It's too soon to say whether the restructuring plan General Motors presented this week will win approval from its creditors, union members and the government. But under this plan, or in a possible GM bankruptcy, it looks as if the corporation's Pontiac division is out of gas. Barring a reprieve, the 2009s are the last of the wide-track line.
Pontiac will then join the long list of defunct (DeSoto!) Detroit nameplates. It was only five years ago that GM closed down ancient Oldsmobile, which dated to the dawn of the auto age. Three years earlier, Plymouth slipped off Chrysler's roster. Buick will be the sole survivor of the Buick-Olds-Pontiac trio that formed the middle of a once-formidable GM lineup bookended by Cadillac and Chevrolet.
That's the way the wheel rolls, and, with the huge exception of folks whose workplace fortunes are still tied to Pontiac, you'd think no one would care much about the demise of any particular flavor of four-wheel transportation.
Except that so many people do. Cars aren't only transportation; they're memory machines — no wonder, with all the time and distance we travel in them.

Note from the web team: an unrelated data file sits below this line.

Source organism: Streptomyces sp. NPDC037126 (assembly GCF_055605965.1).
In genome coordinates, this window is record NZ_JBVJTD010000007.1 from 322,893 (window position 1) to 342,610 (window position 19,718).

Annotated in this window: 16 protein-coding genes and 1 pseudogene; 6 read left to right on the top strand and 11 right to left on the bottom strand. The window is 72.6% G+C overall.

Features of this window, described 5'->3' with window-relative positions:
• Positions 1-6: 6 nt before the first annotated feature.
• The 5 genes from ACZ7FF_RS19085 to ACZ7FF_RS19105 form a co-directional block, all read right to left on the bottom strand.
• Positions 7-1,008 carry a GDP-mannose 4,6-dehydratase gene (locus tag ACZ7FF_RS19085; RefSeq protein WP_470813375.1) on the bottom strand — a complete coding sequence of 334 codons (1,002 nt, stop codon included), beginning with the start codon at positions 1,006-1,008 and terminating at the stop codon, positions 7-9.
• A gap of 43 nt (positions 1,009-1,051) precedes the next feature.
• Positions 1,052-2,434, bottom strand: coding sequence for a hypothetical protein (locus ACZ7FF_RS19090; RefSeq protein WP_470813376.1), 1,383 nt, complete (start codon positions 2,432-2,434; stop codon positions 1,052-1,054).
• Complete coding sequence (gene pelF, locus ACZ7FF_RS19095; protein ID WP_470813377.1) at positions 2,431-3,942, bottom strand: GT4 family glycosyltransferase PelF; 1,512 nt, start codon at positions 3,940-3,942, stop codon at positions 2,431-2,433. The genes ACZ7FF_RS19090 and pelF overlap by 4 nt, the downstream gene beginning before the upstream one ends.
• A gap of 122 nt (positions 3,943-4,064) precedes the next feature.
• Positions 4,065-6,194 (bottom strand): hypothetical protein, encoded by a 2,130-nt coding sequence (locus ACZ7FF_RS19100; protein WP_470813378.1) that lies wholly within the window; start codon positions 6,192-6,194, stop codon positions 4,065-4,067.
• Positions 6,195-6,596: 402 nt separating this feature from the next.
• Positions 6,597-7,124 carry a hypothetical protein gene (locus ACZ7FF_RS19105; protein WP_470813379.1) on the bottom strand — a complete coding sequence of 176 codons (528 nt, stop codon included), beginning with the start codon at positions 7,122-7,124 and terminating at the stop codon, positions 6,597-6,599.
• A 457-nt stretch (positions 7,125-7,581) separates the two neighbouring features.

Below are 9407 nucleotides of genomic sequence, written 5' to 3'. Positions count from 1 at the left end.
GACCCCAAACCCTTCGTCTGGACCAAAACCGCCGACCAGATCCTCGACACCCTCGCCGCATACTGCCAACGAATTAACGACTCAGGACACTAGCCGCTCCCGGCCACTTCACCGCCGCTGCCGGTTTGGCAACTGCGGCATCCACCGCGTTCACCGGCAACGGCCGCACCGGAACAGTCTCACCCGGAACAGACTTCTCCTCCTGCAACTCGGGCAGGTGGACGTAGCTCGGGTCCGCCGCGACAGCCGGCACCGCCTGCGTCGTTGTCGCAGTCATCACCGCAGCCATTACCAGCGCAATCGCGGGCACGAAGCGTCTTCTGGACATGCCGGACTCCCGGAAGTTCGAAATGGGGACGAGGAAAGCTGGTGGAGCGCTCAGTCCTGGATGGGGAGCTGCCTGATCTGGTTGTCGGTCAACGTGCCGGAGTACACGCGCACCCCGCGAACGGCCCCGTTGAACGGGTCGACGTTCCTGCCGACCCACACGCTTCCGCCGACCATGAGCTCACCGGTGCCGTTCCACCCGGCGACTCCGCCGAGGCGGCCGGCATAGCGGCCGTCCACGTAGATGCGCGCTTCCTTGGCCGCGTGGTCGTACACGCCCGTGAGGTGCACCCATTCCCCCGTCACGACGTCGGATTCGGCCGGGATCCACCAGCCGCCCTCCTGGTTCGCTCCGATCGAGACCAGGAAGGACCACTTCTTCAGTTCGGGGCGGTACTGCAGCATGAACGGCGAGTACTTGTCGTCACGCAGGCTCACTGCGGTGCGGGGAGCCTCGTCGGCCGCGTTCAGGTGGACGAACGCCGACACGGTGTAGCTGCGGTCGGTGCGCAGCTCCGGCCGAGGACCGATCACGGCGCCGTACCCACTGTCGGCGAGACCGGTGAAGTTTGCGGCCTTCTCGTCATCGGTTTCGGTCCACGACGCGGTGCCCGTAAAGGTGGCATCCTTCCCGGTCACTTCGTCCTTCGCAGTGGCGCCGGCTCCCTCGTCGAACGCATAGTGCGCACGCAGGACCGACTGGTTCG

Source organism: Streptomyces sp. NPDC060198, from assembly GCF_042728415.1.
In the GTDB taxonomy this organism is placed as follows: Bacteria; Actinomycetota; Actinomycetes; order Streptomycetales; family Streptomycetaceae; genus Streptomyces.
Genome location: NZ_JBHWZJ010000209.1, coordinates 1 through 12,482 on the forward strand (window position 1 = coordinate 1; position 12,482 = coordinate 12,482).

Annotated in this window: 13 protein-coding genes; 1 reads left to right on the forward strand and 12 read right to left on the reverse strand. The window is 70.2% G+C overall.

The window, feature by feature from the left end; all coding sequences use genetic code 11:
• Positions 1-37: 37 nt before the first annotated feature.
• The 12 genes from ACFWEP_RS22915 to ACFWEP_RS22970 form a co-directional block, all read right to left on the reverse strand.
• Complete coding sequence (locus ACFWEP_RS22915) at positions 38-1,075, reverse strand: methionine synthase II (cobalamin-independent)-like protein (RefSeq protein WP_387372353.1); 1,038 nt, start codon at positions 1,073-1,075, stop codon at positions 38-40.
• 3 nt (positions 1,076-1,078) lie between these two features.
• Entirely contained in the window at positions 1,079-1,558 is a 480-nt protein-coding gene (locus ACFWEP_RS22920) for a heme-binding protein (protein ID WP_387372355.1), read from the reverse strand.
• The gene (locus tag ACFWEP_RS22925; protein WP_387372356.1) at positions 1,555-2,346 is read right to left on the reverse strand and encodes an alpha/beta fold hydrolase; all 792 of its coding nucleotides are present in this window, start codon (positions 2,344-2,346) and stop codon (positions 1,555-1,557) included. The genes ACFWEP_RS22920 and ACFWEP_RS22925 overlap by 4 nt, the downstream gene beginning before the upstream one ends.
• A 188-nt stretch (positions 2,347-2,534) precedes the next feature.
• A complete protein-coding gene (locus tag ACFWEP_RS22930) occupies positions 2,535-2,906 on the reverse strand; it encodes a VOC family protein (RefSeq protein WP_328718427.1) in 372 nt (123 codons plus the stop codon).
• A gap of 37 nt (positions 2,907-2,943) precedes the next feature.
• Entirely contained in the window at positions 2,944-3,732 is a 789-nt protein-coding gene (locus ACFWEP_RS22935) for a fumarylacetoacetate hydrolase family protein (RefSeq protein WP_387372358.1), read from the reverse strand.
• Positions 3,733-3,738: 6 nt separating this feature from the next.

Pontiac will exert a particular emotional tug as its assembly lines fall silent. Its trademark vehicles were tire-smoking GTOs and Bonnevilles and (as Bruce Springsteen sang), "Burt Reynolds in that black Trans Am." But for decades, Pontiacs were mainly foot soldiers in GM's mighty army, family haulers a half-step up from Chevy. On the road to ruin there were false starts and outright embarrassments (the Aztek, anyone?). With the rise of global competition, and the fall of the economy, the division no longer has a place in visions of a leaner, more profitable GM.
So it goes. But Pontiac had a good run, 1926-2009, and it won't be forgotten.